Lately, I have become a huge fan of Michael Pollan and Michael Ruhlman. Michael Pollan is a writer of such books as The Omnivore’s Dilemma: A Natural History of Four Meals
and this spring released his latest: Cooked: A Natural History of Transformation
(which is awesome). He has been featured on several news shows and his face, voice and text seem to show up on all of the latest foodie documentaries and even adorn the walls of favorite restaurants. He has become an expert, rather, an authority on the subject of food in our country and in our Western culture. He explores the behind-the-scenes way in which our food is processed, bought and sold, and has become a HUGE advocate for cooking more, at home, with our families’, friends, and neighbors. Heady, compelling, and excellent stuff.
Michael Ruhlman, is also a writer, a cook, and somewhat of a pontificator on great food-related items. He has chronicled, written about, and generally followed some of our best US chefs including Thomas Keller, Eric Ripert, and Michael Symon. He has also teamed up with Anthony Bourdain to eat and banter back and forth on several of Bourdain’s popular TV shows. He has authored or co-authored several books on cooking, including a book devoted to chicken fat in The Book of Schmaltz: Love Song to a Forgotten Fat, Charcuterie: The Craft of Salting, Smoking, and Curing, Salumi: The Craft of Italian Dry Curing, both of which explore French and Italian meat-curing technique (which I have been learning and working through), as well as others.
The bottom line is that both of these Michaels have worked their way into the spotlight, through their research, writing, and commentary on the industrialized food machine and has brought it all the way down, somewhat alarmingly, to the home cook.
There is much to say here but I want to “introduce” them both to you by way of this blog post.
The first is a piece of writing from Pollan’s latest book, Cooked: A Natural History of Transformation.In a nutshell he does a test with his family comparing how long it takes to cook from scratch versus microwaving the family dinner.
Microwave Night turned out to be one of the most disjointed family dinners we have had since Isaac was a toddler. The three of us never quite got to sit down at the table all at once. The best we could manage was to overlap for several minutes at a time, since one or another of us was constantly having to get up to check the microwave or the stovetop (where Isaac had moved his stir-fry after the microwave got backed up). All told, the meal took a total of thirty-seven minutes to defrost and heat up (not counting reheating), easily enough time to make a respectable homemade dinner. It made me think Harry Balzer might be right to attribute the triumph of this kind of eating to laziness and a lack of skills or confidence, or a desire to eat lots of different things, rather than to a genuine lack of time. That we hadn’t saved much of at all.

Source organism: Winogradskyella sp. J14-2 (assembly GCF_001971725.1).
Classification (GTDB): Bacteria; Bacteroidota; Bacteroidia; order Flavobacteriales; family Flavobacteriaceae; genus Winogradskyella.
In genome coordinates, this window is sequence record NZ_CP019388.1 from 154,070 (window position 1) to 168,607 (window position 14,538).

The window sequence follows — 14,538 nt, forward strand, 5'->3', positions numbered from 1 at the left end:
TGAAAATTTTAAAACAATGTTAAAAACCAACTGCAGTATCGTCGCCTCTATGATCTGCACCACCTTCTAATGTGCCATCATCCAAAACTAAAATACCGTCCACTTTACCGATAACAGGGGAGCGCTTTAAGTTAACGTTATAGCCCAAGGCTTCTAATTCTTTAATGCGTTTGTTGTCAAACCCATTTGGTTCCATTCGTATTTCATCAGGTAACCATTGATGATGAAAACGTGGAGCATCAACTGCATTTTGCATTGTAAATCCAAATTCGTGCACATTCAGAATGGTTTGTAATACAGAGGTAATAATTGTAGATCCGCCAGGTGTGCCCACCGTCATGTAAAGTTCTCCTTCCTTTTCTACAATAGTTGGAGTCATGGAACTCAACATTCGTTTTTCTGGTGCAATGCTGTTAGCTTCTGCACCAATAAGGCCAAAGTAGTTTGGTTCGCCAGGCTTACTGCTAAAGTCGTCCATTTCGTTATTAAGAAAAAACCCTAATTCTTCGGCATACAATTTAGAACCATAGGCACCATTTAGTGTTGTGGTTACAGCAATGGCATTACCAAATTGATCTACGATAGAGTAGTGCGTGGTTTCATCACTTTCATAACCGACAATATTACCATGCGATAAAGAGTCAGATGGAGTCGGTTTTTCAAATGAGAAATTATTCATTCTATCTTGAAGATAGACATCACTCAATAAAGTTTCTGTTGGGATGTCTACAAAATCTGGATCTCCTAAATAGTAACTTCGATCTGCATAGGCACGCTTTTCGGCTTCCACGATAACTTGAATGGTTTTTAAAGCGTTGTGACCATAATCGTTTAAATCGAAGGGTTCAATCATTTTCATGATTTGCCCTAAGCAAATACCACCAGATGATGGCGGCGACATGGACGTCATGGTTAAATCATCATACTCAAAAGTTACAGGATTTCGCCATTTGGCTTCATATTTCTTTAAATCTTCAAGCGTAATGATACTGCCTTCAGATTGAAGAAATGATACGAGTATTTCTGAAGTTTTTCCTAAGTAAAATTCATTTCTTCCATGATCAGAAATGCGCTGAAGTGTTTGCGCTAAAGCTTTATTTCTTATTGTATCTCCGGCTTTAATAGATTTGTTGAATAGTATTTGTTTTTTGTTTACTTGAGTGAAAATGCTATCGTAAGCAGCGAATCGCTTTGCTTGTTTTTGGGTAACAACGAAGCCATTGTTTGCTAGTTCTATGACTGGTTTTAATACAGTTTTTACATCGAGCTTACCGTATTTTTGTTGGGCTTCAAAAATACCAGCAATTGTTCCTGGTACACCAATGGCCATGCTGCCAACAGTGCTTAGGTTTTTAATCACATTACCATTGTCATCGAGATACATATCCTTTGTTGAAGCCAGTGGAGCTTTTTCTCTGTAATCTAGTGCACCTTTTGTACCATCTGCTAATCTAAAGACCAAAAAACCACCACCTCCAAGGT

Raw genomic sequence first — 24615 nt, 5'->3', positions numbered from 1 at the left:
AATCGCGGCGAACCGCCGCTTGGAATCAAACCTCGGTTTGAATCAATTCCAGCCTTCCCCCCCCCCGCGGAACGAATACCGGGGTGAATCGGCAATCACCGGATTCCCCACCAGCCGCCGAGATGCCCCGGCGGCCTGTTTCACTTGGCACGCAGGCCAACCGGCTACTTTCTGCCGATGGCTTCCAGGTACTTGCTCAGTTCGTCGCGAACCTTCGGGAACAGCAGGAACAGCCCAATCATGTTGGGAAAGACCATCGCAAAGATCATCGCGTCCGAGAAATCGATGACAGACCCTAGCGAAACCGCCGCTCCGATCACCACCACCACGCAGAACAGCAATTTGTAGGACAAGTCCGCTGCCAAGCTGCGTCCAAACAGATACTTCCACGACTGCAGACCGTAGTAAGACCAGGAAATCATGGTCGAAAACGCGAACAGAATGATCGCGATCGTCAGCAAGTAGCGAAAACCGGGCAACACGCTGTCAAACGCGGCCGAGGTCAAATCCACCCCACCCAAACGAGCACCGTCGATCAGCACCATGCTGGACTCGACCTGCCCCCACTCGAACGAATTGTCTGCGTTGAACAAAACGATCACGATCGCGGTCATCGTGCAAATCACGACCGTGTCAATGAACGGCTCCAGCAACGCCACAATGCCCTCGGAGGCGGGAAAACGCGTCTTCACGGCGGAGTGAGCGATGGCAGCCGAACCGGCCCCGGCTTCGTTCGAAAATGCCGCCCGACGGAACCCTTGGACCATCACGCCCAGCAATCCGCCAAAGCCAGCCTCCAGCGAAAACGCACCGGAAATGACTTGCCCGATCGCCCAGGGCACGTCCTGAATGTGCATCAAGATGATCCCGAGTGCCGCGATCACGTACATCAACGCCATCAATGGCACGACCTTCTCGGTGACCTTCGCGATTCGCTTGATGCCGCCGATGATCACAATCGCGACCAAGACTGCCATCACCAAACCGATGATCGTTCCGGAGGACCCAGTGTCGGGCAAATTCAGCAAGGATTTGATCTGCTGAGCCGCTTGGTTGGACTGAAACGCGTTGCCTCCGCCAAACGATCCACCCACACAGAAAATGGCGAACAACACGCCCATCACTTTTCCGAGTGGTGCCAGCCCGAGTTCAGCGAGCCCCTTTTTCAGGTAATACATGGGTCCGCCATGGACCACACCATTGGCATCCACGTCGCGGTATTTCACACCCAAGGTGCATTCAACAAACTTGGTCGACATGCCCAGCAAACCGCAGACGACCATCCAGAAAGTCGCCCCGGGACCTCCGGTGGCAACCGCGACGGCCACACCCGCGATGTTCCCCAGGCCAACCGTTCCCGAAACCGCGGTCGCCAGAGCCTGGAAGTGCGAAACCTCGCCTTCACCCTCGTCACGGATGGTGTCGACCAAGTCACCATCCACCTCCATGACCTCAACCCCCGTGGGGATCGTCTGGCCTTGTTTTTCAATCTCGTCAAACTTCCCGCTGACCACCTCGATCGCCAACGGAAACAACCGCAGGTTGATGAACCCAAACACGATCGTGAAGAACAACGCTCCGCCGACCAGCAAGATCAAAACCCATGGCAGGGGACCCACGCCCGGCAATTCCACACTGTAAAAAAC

The fact that each of us was eating something different completely altered the experience of (speaking loosely) eating together. Beginning in the supermarket, the food industry had cleverly segmented us, by marketing a different kind…
Whoa. I know that wasn’t much, but you will have to buy the book to get the rest of the story. Fascinating just doesn’t quite cut it. It was a powerful comparison and study, and frankly, angers me a little how much the big food machine and their supermarket trolls have “segmented” us from each other and our innate desire to connect with each other around mealtime.
The second piece, is a video (below) from a great Ruhlman blog post that he wrote on cooking at home and the primitive reasons we should continue to do it ourselves.
Now my turn.
Cooking represents many things. For some it is simply about learning traditions from our parents and grandparents. For others, it is a way to teach and expose new cuisine, cultural heritage, and tradition. Most religions have food at the center of many of their most revered festivals. When I think of my childhood and my extended family, I also think of food. Sorry.
I remember having large family meals around Thanksgiving loaded with uncles, aunts, cousins, board and card games and you guessed it, tons of food. I remember when my dad worked for the Spokesman-Review as a truck driver and his Christmas bonus was his choice of ribs, steaks, or roast, vacuum sealed and ready for my mom to cook for Christmas Eve. Potlucks, picnics, volleyball, holy board and other games all surrounded by sizzling meat on the grill in the summer, alongside Mom’s awesome macaroni salad, and of course loads of awesome desserts (I especially loved my Aunt Nancy’s homemade peach ice cream). Food and family is where many of my best memories were made and as you may have observed in Ruhlman’s passionate commentary, it is where community, dialog, and working together are learned perhaps better than in any other setting.
The Challenge: Let us rely less on others and more on ourselves when it comes to feeding our families. Less frozen dinners, less trips to the restaurants, and more time building relationships, cooking with our children, and gathering around the dinner table. Happy Eating!